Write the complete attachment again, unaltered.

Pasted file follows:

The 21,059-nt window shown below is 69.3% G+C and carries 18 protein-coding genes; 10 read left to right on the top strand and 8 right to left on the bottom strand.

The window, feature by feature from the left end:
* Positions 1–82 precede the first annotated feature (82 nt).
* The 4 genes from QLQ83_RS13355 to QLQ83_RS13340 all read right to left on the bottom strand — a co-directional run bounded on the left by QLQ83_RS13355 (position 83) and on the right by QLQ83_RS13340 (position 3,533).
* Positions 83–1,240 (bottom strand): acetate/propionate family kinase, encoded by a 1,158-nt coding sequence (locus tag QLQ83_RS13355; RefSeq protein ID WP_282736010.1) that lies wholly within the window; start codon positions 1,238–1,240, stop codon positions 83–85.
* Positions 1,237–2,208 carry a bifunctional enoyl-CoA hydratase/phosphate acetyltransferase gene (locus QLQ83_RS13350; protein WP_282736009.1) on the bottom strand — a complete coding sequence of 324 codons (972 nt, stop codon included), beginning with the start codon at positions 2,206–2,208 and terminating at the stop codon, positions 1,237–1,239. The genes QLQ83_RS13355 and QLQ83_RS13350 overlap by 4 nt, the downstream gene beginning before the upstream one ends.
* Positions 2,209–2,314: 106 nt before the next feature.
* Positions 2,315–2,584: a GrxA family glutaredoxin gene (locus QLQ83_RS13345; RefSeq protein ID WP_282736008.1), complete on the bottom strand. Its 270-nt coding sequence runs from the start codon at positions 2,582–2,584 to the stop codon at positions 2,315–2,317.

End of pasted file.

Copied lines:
The 21,059-nt window shown below is 69.3% G+C and carries 18 protein-coding genes; 10 read left to right on the top strand and 8 right to left on the bottom strand.

The window, feature by feature from the left end:
* Positions 1–82 precede the first annotated feature (82 nt).
* The 4 genes from QLQ83_RS13355 to QLQ83_RS13340 all read right to left on the bottom strand — a co-directional run bounded on the left by QLQ83_RS13355 (position 83) and on the right by QLQ83_RS13340 (position 3,533).
* Positions 83–1,240 (bottom strand): acetate/propionate family kinase, encoded by a 1,158-nt coding sequence (locus tag QLQ83_RS13355; RefSeq protein ID WP_282736010.1) that lies wholly within the window; start codon positions 1,238–1,240, stop codon positions 83–85.
* Positions 1,237–2,208 carry a bifunctional enoyl-CoA hydratase/phosphate acetyltransferase gene (locus QLQ83_RS13350; protein WP_282736009.1) on the bottom strand — a complete coding sequence of 324 codons (972 nt, stop codon included), beginning with the start codon at positions 2,206–2,208 and terminating at the stop codon, positions 1,237–1,239. The genes QLQ83_RS13355 and QLQ83_RS13350 overlap by 4 nt, the downstream gene beginning before the upstream one ends.
* Positions 2,209–2,314: 106 nt before the next feature.
* Positions 2,315–2,584: a GrxA family glutaredoxin gene (locus QLQ83_RS13345; RefSeq protein ID WP_282736008.1), complete on the bottom strand. Its 270-nt coding sequence runs from the start codon at positions 2,582–2,584 to the stop codon at positions 2,315–2,317.